The Butterfly has Flown the Coop

Posted: July 21, 2009 in Food, Life, Spain, Tenerife, Travel

Okay, before anyone points it out, I realise that’s a mixed metaphor but it fits. Alexander Supertramp (AKA Jesús the neighbour) has left the building.

He turned up on the doorstep the other Saturday afternoon with a ‘hey, I thought you’d be having a siesta’ when he saw Andy working at her computer.

“Why did you come up now then?” Andy asked.

“Maybe I wanted to snuggle,”
he teased back.

This is Jesús’ idiosyncratic way. As it turned out he’d come up to tell us he was leaving. He’d applied for a job as a masseuse in Oregon and had been successful. He planned to leave to spend a couple of weeks with his family in the Basque country before heading way out west to start his new job.

We were both happy and saddened at his news. We were sad because he was leaving and we liked him a lot and would miss him, but we were happy that he was starting out on a new adventure. In truth he’d been stagnating down in his little casita and after he’d lent us the DVD of ‘Into the Wild’ (excellent movie by the way and you HAVE TO follow this link, turn up the volume and DON’T skip the intro) I realised that he was using Alexander Supertramp’s story as a blue print for his own life. However where Alexander Supertramp was starving to death in the wilds of Alaska, Jesús was starving to death next to a golf course and a banana plantation between Puerto de la Cruz and La Orotava. It was caused, I have to say, by an unhealthy obsession with golf; he’d rather play than eat.

Alexander Supertramp, or Jesus - or are they one and the same?

Alexander Supertramp, or Jesus - or are they one and the same?

A couple of days before he was due to leave he turned up with carrier bags full of stuff from his house; bread flours, delicious chorizos (including a particularly tasty wild boar one), sausages from his last trip to the Basque country and a clump of acelgas (Swiss chard) from his garden; one of the few things he’d actually managed to cultivate in 10 months. He was clearing out big time.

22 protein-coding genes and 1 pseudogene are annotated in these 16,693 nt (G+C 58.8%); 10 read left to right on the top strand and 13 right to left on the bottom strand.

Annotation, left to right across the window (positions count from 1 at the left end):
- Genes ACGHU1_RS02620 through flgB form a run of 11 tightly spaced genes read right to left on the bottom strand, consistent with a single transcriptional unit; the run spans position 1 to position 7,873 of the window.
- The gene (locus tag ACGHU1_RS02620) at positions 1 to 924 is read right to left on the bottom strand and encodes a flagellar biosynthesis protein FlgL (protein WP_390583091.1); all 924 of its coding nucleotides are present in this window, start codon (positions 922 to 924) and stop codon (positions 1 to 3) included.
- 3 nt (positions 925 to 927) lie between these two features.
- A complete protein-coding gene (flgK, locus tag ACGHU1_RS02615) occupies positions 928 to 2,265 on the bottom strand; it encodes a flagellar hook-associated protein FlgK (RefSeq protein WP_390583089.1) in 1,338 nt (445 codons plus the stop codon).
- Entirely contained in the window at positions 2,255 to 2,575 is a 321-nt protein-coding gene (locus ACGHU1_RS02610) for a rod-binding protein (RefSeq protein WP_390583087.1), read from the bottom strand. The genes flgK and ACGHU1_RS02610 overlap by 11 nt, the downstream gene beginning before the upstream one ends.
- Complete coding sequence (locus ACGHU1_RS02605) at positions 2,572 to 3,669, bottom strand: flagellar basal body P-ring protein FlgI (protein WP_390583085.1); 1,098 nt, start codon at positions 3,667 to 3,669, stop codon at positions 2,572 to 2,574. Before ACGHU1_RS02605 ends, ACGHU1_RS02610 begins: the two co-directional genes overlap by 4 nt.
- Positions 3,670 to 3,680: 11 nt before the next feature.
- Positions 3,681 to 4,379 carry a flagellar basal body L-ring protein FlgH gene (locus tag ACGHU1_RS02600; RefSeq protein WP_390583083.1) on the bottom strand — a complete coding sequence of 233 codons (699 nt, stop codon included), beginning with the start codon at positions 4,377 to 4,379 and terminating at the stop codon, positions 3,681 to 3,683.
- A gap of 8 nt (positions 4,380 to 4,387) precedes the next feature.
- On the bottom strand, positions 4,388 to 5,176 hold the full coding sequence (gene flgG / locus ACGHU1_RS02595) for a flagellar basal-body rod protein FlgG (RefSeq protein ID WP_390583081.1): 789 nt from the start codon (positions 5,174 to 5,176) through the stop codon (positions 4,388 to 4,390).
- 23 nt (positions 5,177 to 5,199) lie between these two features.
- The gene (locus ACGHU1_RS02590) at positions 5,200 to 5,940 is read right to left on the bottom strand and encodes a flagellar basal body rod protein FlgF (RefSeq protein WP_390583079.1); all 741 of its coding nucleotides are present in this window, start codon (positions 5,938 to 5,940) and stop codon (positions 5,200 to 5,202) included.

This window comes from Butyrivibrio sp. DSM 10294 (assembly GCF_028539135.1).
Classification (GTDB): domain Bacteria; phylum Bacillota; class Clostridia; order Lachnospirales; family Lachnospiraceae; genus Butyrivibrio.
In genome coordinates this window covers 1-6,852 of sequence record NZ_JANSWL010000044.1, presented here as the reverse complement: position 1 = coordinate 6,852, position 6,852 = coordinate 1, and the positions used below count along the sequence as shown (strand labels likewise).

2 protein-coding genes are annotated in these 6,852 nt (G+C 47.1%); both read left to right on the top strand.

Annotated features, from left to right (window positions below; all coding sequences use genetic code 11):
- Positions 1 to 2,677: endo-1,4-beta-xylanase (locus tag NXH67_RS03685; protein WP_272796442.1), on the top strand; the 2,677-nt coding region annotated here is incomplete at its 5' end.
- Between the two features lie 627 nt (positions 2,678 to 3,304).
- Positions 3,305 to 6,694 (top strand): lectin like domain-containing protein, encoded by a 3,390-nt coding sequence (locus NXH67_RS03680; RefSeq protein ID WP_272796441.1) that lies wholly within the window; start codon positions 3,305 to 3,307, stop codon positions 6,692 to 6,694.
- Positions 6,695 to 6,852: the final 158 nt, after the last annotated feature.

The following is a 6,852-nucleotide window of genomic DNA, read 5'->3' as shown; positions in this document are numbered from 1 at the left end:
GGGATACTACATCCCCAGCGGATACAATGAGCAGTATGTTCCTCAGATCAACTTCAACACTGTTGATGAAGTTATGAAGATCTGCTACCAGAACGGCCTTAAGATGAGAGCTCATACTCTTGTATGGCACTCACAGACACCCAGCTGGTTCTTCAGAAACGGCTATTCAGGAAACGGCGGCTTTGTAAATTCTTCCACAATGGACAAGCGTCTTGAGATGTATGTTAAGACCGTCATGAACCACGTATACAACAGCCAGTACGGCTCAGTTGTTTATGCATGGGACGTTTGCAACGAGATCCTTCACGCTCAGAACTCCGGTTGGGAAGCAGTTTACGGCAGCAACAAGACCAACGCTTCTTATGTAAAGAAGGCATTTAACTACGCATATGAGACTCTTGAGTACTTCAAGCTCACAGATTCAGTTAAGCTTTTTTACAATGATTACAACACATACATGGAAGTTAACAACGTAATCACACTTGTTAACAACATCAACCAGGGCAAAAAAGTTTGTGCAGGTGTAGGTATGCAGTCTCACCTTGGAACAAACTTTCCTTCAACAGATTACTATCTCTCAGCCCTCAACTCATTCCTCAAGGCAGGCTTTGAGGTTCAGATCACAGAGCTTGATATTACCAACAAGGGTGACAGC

On the night before he left he popped up to have a couple of drinks and to say goodbye.

“When do you start work,”
I asked, pouring him a glass of white wine.
“I don’t,” he replied.
“I’ve decided not to take that job,” he explained. “My sister had already paid for a ticket to come and visit me here in August and she can’t get a refund, so I’ll have to come back.”
“To stay?” Andy asked, completely confused.
“Who knows?” Jesús shrugged. “I don’t know, maybe I’ll start from scratch again. Ramon said he’ll help me build a proper garden.”
“God, you really are like a butterfly in the wind,” Andy laughed. “You really don’t know what you’re doing or where you’re going.”

Jesús laughed and shrugged again.

He left for the Basque country the next day. He left his laptop with us so I guess he’s definitely returning, but we’ve no idea if he’ll be coming back to stay or just whilst his sister is here. The only thing I know for sure is that I’m going to see off that wild boar chorizo before he returns.


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